Two (Not Three) Sisters & Not In LangleyFriday, April 03, 2015
|Robert Salvador, Jay Brazeau, Carmen Aguirre, Sussin McFarlen, Katey Hoffman, & Anna Galvin , March 25 2015|
Sometime around 1974 my Spanish neighbour and I traded science fiction books. His was one by Polish author Stanislaw Lem, mine was Olaf Stapledon’s Sirius. We returned each other’s books a month later. We chatted on how we had enjoyed them. I never was able to read more than four pages of Lem and I am sure my neighbour never peeked into Sirius.
When one has gone from one school to another in different countries, one (that’s me!) ends up with holes in history and literature. I don’t expect anybody here to know the author of music of the Mexican National Anthem or to expound on the wonders of Alejo Carpentier. I could name the first and duly expound on the second.
The above is simply filler on my part before I confess that my knowledge of Anton Pavlovich Checkov is limited to one work and another not quite by the Russian master. In college my text book Theme and Form – An Introduction to Literature had one single story by Chekov, The Kiss. I still have the text book so my research for this blog has consisted in me reading the delightful story again.
The second entry in my brain of Chekov lore is a play I saw in 2011 called Three Sisters in Langley by playwright/director Bronwen Marsden.
After seeing the delightful Arts Club Theatre Company’s production of Christopher Durang’s Vanya And Sonia And Masha And Spike (directed by Rachel Ditor, one who has an elegant sense of humour) I talked to Jay Brazeau (he plays Vanya) backstage, at the Stanley, and told him of the Three Sisters in Langley. He thought this was a goodshow idea.
There are lots of pleasant pieces of music, films, operas and theatrical productions that lure you to the idea that you are watching something light and funny. That was my first impression of Vanya “& Company.” The play has some over the top performances that I could not figure out so I watched Marco Soriano (a very good actor who happens to be my friend) who was a couple of rows ahead of me on stage right. The fact that he was on stage right meant that I could see his profiled face and most of the time I could discern how funny he though it all was, particularly when Carmen Aguirre sucked her chest and stomach in and out in the rapture of Cassandric predictions. I noticed that Soriano’s right eyebrow went up. This meant that he thought this was not only a funny play but an intelligent one.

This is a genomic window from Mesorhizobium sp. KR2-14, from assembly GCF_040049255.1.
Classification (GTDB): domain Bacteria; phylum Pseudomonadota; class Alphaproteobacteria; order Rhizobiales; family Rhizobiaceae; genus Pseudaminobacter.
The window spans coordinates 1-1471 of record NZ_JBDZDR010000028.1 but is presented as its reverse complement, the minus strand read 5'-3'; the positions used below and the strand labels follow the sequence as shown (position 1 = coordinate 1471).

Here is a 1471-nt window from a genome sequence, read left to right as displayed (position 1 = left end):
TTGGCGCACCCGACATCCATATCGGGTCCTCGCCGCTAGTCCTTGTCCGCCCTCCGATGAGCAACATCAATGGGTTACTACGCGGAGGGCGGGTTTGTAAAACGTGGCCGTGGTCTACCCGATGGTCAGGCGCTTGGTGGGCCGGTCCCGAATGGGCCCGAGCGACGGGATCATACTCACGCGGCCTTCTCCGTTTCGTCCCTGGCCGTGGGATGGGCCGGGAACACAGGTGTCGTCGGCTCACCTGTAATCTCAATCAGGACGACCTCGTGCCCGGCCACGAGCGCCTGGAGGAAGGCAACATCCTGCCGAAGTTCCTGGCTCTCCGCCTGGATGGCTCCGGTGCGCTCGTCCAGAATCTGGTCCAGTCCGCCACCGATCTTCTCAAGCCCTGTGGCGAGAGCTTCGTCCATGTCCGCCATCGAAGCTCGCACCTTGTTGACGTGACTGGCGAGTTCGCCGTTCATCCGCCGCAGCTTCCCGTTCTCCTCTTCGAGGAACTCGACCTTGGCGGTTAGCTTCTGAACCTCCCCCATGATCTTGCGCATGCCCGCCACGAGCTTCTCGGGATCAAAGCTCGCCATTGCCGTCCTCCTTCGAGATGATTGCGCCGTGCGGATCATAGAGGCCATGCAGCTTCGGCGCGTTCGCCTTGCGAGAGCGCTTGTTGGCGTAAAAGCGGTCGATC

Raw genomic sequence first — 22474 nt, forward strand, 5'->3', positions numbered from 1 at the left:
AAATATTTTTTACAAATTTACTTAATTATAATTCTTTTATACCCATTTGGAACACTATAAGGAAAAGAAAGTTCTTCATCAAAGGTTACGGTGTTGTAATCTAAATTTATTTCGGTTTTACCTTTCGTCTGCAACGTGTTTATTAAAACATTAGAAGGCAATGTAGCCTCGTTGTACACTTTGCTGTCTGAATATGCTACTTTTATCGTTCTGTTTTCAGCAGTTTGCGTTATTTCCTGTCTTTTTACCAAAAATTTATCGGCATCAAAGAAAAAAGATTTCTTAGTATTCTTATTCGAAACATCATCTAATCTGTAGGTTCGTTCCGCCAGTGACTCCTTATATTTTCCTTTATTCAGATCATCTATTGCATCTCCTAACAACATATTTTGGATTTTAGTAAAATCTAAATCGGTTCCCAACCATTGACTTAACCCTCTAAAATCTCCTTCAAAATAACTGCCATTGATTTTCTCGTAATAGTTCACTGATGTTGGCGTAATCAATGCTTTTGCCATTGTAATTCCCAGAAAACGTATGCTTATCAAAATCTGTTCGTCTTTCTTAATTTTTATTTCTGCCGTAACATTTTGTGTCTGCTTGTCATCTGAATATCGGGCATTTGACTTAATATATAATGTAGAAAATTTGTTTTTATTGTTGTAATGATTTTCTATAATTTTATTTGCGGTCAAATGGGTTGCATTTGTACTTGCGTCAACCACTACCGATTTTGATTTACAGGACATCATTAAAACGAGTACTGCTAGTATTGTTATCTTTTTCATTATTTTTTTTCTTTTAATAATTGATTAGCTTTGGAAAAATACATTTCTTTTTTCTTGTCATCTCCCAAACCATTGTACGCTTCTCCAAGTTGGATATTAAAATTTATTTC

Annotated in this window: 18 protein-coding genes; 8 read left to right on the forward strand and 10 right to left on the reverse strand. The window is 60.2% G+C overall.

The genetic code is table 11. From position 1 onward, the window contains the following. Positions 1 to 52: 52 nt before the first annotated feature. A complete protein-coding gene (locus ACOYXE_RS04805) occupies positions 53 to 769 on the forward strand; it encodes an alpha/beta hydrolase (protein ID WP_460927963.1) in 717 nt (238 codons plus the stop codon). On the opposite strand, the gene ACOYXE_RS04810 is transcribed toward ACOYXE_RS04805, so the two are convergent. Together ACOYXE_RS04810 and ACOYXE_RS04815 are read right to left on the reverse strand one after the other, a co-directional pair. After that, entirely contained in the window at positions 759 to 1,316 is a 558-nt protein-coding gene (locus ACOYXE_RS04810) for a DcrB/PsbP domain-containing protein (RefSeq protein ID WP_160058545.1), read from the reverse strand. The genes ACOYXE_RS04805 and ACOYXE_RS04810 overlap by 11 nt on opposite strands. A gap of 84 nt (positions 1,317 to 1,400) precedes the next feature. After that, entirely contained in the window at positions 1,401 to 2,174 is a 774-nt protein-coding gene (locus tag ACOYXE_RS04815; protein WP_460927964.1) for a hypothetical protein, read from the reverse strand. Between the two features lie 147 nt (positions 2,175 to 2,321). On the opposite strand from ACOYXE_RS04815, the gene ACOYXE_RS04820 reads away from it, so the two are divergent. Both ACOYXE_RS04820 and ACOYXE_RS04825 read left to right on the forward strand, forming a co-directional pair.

I did not dare ask Soriano on the mystery of the very good actor and actress (yes, I am old fashioned!) who on cue overact to perfection. I could not tell if any of the actors on stage were over acting or simply acting the act superbly.
My only steady course was to watch the low-key Brazeau who plays a quiet, disillusioned man who is gay with a foot inside the closet. Brazeau is the man who almost died of heart failure, a year or two agoa, because Millerd (the Artistic Director) made him jump repeatedly over a red (I recall) sofa. From what I could see the man was safe siting, this time in his sofa next to his step sister Sonia played by Susinn McFarlen (watch for her makeover). But I knew that something was going to happen when overacting-to-perfection Robert Salvador (who plays Spike the boy toy to Vanya’s sister the possibly over-the-hill actress Masha (Anna Galvin, who did a very good job of it when you realize that Masha was played on Broadway by Sigourney Weaver and alas neither Weaver nor Galvin appeared in underwear).
That is a long dangling sentence so I will continue that boy-toy Spike does a reverse strip and Vanya almost chomps on his (Spike’s ) belt.
All the fun and rollick of the play suddenly got dead serious (much like in a Bartók quartet). Brazeau put meat into this up-to-now pleasing, funny almost (but not) banal play. I was afraid the man was going to collapse (it was a long loud rant about stamps you can lick, and the state of our life in this 21st century) and Millerd would have to quickly find a replacement (who could possibly take Brazeau’s place?).
All in all the play was one that I savoured all the way home and I cannot stop here that one of my favourite Canadian films is Lynne Stopkevich’s Kissed and that Brazeau played a mortician in it.
I loved Katey Hoffman’s Nina but I had to ask her about her red and shinny cheeks. Her answer to my question, “It’s glitter.”